A radical low-calorie diet can reverse type 2 diabetes, even six years into the disease, a new study has found.
The number of cases of type 2 diabetes is soaring, related to the obesity epidemic. Fat accumulated in the abdomen prevents the proper function of the pancreas. It can lead to serious and life-threatening complications, including blindness and foot amputations, heart and kidney disease.
A new study from Newcastle and Glasgow Universities shows that the disease can be reversed by losing weight, so that sufferers no longer have to take medication and are free of the symptoms and risks. Nine out of 10 people in the trial who lost 15kg (two-and-a-half stone) or more put their type 2 diabetes into remission.
Prof Roy Taylor from Newcastle University, lead researcher in the trial funded by Diabetes UK, said: “These findings are very exciting. They could revolutionise the way type 2 diabetes is treated. This builds on the work into the underlying cause of the condition, so that we can target management effectively.
“Substantial weight loss results in reduced fat inside the liver and pancreas, allowing these organs to return to normal function. What we’re seeing … is that losing weight isn’t just linked to better management of type 2 diabetes: significant weight loss could actually result in lasting remission.”
Worldwide, the number of people with type 2 diabetes has quadrupled over 35 years, rising from 108 million in 1980 to 422 million in 2014. This is expected to climb to 642 million by 2040. Type 2 diabetes affects almost 1 in 10 adults in the UK and costs the NHS about £14bn a year.
Type 2 diabetes is usually treated with medication and in some cases, bariatric surgery to restrict stomach capacity, which has also been shown to reverse the disease.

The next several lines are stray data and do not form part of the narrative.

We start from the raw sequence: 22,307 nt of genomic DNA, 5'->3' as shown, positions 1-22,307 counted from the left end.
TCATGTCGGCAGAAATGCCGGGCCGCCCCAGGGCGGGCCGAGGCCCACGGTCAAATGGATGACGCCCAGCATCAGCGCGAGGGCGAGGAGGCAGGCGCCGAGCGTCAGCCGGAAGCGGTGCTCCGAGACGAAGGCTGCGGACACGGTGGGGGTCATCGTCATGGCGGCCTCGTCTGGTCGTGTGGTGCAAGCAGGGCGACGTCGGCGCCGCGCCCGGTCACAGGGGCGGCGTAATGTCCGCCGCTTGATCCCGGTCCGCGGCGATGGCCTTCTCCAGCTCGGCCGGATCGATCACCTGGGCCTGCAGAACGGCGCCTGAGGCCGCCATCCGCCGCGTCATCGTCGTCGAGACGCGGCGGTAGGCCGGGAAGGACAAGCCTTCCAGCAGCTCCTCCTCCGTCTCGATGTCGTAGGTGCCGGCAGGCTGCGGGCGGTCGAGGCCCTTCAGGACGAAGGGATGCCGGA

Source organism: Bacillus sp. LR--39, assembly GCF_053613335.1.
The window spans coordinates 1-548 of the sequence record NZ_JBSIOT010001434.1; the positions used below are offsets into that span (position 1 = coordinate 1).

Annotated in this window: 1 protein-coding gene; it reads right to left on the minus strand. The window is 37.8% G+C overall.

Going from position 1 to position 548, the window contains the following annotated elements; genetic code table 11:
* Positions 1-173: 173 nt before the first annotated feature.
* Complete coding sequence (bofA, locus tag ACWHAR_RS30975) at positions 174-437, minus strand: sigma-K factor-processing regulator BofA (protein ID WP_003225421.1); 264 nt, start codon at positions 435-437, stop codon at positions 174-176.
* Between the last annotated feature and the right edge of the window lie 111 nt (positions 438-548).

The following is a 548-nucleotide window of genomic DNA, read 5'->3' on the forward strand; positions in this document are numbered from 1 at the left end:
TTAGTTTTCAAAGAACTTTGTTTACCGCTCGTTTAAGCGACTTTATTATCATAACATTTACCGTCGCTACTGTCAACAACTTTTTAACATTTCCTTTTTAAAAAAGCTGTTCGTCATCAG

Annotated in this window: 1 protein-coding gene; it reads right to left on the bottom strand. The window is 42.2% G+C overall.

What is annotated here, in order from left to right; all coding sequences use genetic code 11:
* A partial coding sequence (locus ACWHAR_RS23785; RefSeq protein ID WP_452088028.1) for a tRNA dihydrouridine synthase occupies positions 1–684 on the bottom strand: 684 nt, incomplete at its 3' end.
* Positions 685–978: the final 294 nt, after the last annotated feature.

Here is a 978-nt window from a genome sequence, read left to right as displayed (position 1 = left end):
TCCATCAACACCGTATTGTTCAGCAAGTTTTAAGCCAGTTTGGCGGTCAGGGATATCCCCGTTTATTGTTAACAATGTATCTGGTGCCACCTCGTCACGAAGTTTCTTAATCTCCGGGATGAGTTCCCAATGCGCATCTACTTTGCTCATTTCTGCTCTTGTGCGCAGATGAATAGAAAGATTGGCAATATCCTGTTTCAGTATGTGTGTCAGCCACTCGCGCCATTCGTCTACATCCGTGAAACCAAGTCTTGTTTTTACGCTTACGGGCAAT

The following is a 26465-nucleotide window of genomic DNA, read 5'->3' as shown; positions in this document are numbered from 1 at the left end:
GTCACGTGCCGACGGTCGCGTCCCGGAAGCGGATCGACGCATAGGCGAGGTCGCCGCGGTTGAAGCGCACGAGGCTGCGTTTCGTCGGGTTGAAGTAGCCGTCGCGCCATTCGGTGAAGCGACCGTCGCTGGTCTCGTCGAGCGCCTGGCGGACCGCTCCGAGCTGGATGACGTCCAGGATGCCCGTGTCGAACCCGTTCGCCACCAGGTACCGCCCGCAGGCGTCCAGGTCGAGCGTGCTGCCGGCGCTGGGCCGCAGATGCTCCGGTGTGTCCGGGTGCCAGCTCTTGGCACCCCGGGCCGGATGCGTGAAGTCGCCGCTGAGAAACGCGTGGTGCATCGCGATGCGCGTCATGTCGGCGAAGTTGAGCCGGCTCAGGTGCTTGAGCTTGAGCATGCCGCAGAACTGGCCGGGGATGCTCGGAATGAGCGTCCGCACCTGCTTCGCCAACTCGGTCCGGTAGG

The trial results, published in the Lancet and presented at the International Diabetes Federation Congress in Abu Dhabi, show that after one year, participants had lost an average of 10kg, and nearly half had reverted to a non-diabetic state.
There were 298 adults on the trial aged 20–65, who had been diagnosed with type 2 diabetes within the last six years, from 49 primary care practices in Scotland and Tyneside. Half of the practices put their patients on the very low calorie diet, while the rest were a control group, in which patients received usual care. Only 4% of the control group managed to achieve remission.
The diet was a formula of 825–853 calories per day for 3 to 5 months, followed by the stepped reintroduction of food over two to eight weeks. The participants were all given support throughout, including cognitive behaviour therapy and were encouraged to exercise. “Our findings suggest that even if you have had type 2 diabetes for six years, putting the disease into remission is feasible”, says Prof Michael Lean from the University of Glasgow who co-led the study. “In contrast to other approaches, we focus on the need for long-term maintenance of weight loss through diet and exercise and encourage flexibility to optimise individual results.”